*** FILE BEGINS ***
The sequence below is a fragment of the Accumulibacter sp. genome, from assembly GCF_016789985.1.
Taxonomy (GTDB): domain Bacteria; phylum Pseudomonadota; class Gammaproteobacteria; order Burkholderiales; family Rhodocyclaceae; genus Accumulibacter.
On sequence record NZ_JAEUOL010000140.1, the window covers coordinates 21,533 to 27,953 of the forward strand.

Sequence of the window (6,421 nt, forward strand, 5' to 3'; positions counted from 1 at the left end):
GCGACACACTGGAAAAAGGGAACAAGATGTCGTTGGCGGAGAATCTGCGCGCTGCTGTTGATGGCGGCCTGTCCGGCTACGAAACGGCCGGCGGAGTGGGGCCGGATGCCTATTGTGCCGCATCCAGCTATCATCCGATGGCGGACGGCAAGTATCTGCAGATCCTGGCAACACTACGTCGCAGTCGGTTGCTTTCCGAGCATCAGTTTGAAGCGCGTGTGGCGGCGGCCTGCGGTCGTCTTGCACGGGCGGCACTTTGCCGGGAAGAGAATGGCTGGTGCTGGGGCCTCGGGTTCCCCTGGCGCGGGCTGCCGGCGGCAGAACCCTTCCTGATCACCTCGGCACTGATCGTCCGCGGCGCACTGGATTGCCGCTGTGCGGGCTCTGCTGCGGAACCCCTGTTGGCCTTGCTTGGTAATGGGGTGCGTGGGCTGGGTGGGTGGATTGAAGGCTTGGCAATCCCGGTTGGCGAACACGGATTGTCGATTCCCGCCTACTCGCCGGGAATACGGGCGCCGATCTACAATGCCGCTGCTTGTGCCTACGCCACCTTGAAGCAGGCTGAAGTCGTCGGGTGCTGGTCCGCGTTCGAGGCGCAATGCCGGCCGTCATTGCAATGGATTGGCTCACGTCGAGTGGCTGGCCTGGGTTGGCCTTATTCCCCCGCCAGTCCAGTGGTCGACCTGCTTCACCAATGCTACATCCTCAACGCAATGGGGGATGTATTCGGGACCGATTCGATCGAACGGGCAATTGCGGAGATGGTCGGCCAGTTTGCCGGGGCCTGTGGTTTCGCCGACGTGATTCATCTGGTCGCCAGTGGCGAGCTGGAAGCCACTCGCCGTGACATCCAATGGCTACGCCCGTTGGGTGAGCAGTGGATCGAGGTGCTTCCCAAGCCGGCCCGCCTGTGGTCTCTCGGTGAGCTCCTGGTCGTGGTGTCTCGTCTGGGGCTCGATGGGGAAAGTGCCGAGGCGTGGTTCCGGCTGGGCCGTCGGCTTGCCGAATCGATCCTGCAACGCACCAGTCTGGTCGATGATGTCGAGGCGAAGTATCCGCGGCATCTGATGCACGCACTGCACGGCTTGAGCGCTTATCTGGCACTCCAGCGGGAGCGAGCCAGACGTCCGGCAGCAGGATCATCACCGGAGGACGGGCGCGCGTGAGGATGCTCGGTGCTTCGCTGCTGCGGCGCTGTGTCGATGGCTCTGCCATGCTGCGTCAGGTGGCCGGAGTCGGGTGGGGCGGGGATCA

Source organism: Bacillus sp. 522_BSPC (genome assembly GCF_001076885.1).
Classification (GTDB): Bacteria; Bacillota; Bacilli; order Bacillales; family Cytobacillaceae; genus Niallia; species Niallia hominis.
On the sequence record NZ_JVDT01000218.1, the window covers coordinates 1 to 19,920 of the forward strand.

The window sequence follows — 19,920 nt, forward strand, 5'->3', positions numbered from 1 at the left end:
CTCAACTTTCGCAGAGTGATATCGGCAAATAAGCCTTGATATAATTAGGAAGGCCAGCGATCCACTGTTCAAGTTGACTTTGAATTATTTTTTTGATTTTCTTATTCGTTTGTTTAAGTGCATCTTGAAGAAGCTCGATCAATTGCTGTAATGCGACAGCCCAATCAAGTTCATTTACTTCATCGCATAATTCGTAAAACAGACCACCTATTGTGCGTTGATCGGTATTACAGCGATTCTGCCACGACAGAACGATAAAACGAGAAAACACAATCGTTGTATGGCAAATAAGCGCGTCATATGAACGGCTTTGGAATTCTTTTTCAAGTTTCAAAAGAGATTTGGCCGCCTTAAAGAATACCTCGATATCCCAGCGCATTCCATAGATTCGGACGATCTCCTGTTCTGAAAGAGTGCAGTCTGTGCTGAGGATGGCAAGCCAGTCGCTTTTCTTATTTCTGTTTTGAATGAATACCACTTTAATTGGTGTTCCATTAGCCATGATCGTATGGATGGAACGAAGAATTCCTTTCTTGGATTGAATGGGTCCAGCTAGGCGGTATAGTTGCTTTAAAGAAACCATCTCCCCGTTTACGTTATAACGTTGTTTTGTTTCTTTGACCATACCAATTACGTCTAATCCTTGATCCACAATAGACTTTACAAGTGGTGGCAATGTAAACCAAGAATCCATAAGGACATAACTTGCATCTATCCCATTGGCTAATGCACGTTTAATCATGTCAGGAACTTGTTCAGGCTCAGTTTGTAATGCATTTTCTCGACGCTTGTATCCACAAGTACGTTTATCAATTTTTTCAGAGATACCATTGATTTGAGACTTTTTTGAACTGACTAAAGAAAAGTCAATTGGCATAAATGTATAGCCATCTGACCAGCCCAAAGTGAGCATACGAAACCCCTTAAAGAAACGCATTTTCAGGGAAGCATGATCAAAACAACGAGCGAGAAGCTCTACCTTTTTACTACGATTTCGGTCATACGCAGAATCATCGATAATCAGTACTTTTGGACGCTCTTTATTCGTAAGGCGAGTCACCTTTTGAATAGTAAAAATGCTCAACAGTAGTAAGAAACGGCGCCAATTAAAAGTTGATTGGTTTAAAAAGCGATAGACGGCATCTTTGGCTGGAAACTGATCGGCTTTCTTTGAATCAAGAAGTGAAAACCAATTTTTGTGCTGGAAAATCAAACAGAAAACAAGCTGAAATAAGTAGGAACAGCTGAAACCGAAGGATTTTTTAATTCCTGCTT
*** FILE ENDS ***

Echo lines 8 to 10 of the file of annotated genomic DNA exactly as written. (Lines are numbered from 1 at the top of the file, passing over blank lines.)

On the sequence record NZ_JVDT01000218.1, the window covers coordinates 1 to 19,920 of the forward strand.

The window sequence follows — 19,920 nt, forward strand, 5'->3', positions numbered from 1 at the left end:
CTCAACTTTCGCAGAGTGATATCGGCAAATAAGCCTTGATATAATTAGGAAGGCCAGCGATCCACTGTTCAAGTTGACTTTGAATTATTTTTTTGATTTTCTTATTCGTTTGTTTAAGTGCATCTTGAAGAAGCTCGATCAATTGCTGTAATGCGACAGCCCAATCAAGTTCATTTACTTCATCGCATAATTCGTAAAACAGACCACCTATTGTGCGTTGATCGGTATTACAGCGATTCTGCCACGACAGAACGATAAAACGAGAAAACACAATCGTTGTATGGCAAATAAGCGCGTCATATGAACGGCTTTGGAATTCTTTTTCAAGTTTCAAAAGAGATTTGGCCGCCTTAAAGAATACCTCGATATCCCAGCGCATTCCATAGATTCGGACGATCTCCTGTTCTGAAAGAGTGCAGTCTGTGCTGAGGATGGCAAGCCAGTCGCTTTTCTTATTTCTGTTTTGAATGAATACCACTTTAATTGGTGTTCCATTAGCCATGATCGTATGGATGGAACGAAGAATTCCTTTCTTGGATTGAATGGGTCCAGCTAGGCGGTATAGTTGCTTTAAAGAAACCATCTCCCCGTTTACGTTATAACGTTGTTTTGTTTCTTTGACCATACCAATTACGTCTAATCCTTGATCCACAATAGACTTTACAAGTGGTGGCAATGTAAACCAAGAATCCATAAGGACATAACTTGCATCTATCCCATTGGCTAATGCACGTTTAATCATGTCAGGAACTTGTTCAGGCTCAGTTTGTAATGCATTTTCTCGACGCTTGTATCCACAAGTACGTTTATCAATTTTTTCAGAGATACCATTGATTTGAGACTTTTTTGAACTGACTAAAGAAAAGTCAATTGGCATAAATGTATAGCCATCTGACCAGCCCAAAGTGAGCATACGAAACCCCTTAAAGAAACGCATTTTCAGGGAAGCATGATCAAAACAACGAGCGAGAAGCTCTACCTTTTTACTACGATTTCGGTCATACGCAGAATCATCGATAATCAGTACTTTTGGACGCTCTTTATTCGTAAGGCGAGTCACCTTTTGAATAGTAAAAATGCTCAACAGTAGTAAGAAACGGCGCCAATTAAAAGTTGATTGGTTTAAAAAGCGATAGACGGCATCTTTGGCTGGAAACTGATCGGCTTTCTTTGAATCAAGAAGTGAAAACCAATTTTTGTGCTGGAAAATCAAACAGAAAACAAGCTGAAATAAGTAGGAACAGCTGAAACCGAAGGATTTTTTAATTCCTGCTT